6. What’s legal – Learning about the local laws can save you headaches and money. I just discovered that in Warsaw, jaywalking is illegal and punishable by a 50 zl fine, hence why all the residents wait patiently at crosswalks for the light to change. In some cities, it’s fine to bring a bottle of wine or beer into a park for a picnic, but in others, public drinking can get you fined. Knowing what’s legal can also help you avoid (or seek out, depending on your proclivities) potential danger areas such as red light districts. Wikitravel is good at listing info on local laws and dangers.
  7. What days museums are free or discounted – Visiting a museum on a free day might allow you to see something you’d otherwise miss due to the admission price, and free nights are often packed with locals and fun events. Find out what days you can get free to help plan your itinerary. Rick Steves’ guides always have a good summary of free (as well as closed) days.
  8. The real value of a transit or tourist pass – Many cities have a museum or tourist card that you can purchase to get free admission at many sites for a set time. But before you invest in a pass, check out if you really want to go to the included places (cheesy sights like wax musuems are invariably included) and if you’d have enough time to really enjoy visiting them all. Similarly, public transportation passes can be great in a city like New York, where a Metrocard can save you time and money, but if you prefer to walk or cab around town, you might skip it. The single best deal I’ve found is the Japan rail pass, which must be purchased in your home country, and gives free or discounted access to public transit and many of the country’s awesome bullet trains.
  9. Where to get help if you need it – I used to think registering with the U.S. Department of State when traveling abroad was a bit silly but a friend at the embassy in Istanbul stressed how important it is in case of a disaster in locating citizens, as well as to help Americans abroad in trouble. Leave your travel details with friends back home, carry the contact details for your embassy and credit cards and check your insurance policy for coverage away from home.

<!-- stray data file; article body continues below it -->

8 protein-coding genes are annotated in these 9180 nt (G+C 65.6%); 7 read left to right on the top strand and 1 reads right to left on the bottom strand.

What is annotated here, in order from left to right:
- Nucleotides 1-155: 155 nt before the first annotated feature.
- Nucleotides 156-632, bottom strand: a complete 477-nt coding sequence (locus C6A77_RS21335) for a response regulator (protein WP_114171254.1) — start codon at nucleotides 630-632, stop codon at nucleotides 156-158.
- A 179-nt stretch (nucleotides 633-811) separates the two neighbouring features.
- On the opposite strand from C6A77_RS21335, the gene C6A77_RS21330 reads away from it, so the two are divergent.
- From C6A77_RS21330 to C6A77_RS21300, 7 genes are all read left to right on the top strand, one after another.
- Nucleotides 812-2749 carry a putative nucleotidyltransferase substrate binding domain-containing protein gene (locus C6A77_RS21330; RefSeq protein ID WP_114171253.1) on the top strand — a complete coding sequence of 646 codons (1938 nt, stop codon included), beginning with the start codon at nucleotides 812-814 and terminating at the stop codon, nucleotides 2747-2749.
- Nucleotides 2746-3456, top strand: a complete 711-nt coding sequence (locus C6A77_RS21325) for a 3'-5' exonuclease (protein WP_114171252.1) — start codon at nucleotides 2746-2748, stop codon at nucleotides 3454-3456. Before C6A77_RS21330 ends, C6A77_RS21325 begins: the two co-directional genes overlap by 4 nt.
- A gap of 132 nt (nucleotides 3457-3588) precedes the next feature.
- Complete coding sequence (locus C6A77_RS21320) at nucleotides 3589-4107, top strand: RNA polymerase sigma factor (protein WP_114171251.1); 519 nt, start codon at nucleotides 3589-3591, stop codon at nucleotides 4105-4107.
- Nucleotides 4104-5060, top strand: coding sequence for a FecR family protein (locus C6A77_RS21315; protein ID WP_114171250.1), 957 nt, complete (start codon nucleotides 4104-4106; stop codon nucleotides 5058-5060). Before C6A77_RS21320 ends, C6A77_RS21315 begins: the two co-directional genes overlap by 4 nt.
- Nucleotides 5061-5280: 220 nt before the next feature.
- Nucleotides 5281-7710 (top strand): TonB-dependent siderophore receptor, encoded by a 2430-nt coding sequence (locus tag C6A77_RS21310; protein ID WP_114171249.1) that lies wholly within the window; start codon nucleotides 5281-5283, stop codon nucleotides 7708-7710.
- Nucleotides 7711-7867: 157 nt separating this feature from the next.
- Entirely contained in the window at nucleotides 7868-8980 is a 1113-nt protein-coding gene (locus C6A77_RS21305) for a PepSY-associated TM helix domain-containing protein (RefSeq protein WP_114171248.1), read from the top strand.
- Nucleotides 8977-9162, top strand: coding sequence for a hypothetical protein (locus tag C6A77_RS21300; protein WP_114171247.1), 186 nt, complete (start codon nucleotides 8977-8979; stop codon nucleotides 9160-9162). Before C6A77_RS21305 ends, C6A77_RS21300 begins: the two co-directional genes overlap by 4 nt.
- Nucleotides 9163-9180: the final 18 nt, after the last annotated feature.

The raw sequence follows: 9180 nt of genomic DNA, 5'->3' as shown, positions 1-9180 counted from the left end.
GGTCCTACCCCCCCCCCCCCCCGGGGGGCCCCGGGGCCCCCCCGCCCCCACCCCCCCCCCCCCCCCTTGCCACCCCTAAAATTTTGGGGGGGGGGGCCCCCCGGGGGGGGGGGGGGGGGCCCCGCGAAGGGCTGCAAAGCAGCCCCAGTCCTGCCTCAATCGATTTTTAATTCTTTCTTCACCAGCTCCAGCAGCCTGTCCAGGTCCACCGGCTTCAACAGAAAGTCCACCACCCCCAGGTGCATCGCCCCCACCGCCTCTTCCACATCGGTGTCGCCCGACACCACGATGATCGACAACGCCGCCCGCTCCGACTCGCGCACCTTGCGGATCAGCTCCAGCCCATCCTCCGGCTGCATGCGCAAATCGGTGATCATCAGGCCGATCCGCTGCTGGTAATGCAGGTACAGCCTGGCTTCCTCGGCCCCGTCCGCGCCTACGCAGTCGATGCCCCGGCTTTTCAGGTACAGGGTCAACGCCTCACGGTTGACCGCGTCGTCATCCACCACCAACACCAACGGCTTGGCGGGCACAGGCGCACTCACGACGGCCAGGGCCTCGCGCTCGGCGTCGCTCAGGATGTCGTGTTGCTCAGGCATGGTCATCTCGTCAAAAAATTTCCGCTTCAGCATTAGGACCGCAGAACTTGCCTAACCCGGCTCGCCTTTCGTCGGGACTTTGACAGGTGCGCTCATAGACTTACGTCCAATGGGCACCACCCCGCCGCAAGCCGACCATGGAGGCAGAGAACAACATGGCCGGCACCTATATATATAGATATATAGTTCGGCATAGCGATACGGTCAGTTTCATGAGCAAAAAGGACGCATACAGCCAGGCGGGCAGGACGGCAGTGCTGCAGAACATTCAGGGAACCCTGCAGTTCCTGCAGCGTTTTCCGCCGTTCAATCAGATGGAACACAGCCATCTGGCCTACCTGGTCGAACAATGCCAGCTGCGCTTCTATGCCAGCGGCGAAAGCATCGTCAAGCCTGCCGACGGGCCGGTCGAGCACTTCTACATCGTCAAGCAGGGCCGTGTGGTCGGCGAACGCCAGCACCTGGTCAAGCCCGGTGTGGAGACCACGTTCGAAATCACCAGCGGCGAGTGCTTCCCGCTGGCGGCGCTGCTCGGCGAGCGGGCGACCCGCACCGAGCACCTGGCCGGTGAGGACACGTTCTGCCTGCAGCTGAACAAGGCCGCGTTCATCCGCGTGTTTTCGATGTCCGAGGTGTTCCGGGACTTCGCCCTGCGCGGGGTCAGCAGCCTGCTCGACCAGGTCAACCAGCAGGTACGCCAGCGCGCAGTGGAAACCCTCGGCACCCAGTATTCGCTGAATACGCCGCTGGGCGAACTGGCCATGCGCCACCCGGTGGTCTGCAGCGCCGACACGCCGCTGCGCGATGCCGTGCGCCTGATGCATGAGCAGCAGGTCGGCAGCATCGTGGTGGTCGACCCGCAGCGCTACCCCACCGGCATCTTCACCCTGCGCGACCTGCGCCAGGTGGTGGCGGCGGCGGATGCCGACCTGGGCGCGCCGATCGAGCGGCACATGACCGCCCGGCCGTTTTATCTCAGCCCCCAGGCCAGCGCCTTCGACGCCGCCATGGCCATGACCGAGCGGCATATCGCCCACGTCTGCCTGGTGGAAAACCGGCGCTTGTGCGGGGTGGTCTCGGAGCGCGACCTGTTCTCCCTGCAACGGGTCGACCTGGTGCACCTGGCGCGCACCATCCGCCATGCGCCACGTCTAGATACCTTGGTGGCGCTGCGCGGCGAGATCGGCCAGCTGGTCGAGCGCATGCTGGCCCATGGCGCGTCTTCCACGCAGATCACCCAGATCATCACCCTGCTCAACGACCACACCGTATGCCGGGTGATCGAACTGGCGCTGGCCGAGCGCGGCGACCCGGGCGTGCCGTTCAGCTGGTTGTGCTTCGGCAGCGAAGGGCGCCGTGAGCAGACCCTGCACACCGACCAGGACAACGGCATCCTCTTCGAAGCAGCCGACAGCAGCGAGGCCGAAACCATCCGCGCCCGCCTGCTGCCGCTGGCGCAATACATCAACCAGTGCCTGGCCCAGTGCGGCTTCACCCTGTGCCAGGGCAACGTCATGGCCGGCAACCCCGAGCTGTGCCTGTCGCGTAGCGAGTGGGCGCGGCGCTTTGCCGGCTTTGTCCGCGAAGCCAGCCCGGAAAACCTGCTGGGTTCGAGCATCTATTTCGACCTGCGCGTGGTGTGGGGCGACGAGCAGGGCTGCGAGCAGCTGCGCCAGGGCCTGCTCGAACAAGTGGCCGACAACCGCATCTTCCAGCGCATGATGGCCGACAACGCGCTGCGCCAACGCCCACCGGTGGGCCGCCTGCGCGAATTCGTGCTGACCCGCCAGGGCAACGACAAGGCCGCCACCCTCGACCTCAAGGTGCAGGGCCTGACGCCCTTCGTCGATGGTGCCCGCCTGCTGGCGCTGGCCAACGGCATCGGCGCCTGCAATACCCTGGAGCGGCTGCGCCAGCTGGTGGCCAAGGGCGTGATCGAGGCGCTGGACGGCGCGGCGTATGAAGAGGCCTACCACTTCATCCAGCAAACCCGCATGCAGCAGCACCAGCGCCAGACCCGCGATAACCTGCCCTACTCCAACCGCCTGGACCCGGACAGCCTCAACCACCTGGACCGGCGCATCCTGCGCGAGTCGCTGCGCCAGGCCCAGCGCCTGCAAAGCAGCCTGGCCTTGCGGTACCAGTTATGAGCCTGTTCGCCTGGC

10. Can’t-miss tips from locals and travelers – Here’s where social media can really help you have a great vacation – before departure, ask your travel-savvy friends on Facebook and Twitter what their don’t-miss recommendations are for what to see or where to eat. Even if they are well-known attractions, having a tip from someone who’s been there will help you prioritize. You can always ask us at Gadling, chances are one of us has been there and can provide recommendations – just post to our Facebook page or send us a tweet @Gadling.

Other tips you’ve found handy to know in advance? Leave us yours in the comments.

Gadling Q & A with Daniel Edward Craig, author and hotel consultant

Daniel Edward Craig shares a name with the current James Bond, and like 007, he’s a world traveler and a man of many hats. He’s taken a career in hotel management and a keen ear for storytelling and parlayed it into a murder mystery book series, an engaging industry blog, and a hotel and social media consultancy. Here he tells Gadling about his history in the travel world, who’s providing the best social media content for travelers, and what’s next in hotel trends.